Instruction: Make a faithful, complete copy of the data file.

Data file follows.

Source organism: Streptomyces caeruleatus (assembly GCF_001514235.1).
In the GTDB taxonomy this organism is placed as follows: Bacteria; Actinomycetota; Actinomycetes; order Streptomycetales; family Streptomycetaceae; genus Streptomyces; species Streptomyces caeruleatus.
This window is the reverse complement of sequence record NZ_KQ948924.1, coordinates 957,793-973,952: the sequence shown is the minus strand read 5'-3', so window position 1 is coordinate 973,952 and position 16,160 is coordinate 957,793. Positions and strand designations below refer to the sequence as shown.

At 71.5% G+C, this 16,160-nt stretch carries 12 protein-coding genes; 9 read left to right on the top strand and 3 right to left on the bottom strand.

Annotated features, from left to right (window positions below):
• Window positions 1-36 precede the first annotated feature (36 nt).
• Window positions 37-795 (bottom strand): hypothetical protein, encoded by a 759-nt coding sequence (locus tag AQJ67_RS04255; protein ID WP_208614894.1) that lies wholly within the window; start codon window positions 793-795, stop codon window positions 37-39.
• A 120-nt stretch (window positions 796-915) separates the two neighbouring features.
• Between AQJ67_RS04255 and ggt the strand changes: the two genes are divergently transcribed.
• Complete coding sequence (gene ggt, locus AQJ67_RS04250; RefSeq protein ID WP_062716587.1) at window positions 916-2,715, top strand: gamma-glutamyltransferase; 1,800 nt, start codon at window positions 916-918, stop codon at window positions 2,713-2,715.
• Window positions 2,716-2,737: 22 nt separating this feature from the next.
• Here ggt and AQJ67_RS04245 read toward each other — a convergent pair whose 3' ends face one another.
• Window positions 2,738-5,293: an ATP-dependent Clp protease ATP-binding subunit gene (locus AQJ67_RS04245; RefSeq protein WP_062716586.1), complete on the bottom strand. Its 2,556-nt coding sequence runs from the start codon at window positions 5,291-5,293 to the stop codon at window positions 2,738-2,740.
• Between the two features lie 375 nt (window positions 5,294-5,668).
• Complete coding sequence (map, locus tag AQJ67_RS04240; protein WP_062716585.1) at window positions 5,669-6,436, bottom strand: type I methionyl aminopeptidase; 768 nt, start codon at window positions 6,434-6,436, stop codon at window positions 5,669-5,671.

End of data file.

Source organism: Streptomyces caeruleatus (assembly GCF_001514235.1).
In the GTDB taxonomy this organism is placed as follows: Bacteria; Actinomycetota; Actinomycetes; order Streptomycetales; family Streptomycetaceae; genus Streptomyces; species Streptomyces caeruleatus.
This window is the reverse complement of sequence record NZ_KQ948924.1, coordinates 957,793-973,952: the sequence shown is the minus strand read 5'-3', so window position 1 is coordinate 973,952 and position 16,160 is coordinate 957,793. Positions and strand designations below refer to the sequence as shown.

At 71.5% G+C, this 16,160-nt stretch carries 12 protein-coding genes; 9 read left to right on the top strand and 3 right to left on the bottom strand.

Annotated features, from left to right (window positions below):
• Window positions 1-36 precede the first annotated feature (36 nt).
• Window positions 37-795 (bottom strand): hypothetical protein, encoded by a 759-nt coding sequence (locus tag AQJ67_RS04255; protein ID WP_208614894.1) that lies wholly within the window; start codon window positions 793-795, stop codon window positions 37-39.
• A 120-nt stretch (window positions 796-915) separates the two neighbouring features.
• Between AQJ67_RS04255 and ggt the strand changes: the two genes are divergently transcribed.
• Complete coding sequence (gene ggt, locus AQJ67_RS04250; RefSeq protein ID WP_062716587.1) at window positions 916-2,715, top strand: gamma-glutamyltransferase; 1,800 nt, start codon at window positions 916-918, stop codon at window positions 2,713-2,715.
• Window positions 2,716-2,737: 22 nt separating this feature from the next.
• Here ggt and AQJ67_RS04245 read toward each other — a convergent pair whose 3' ends face one another.
• Window positions 2,738-5,293: an ATP-dependent Clp protease ATP-binding subunit gene (locus AQJ67_RS04245; RefSeq protein WP_062716586.1), complete on the bottom strand. Its 2,556-nt coding sequence runs from the start codon at window positions 5,291-5,293 to the stop codon at window positions 2,738-2,740.
• Between the two features lie 375 nt (window positions 5,294-5,668).
• Complete coding sequence (map, locus tag AQJ67_RS04240; protein WP_062716585.1) at window positions 5,669-6,436, bottom strand: type I methionyl aminopeptidase; 768 nt, start codon at window positions 6,434-6,436, stop codon at window positions 5,669-5,671.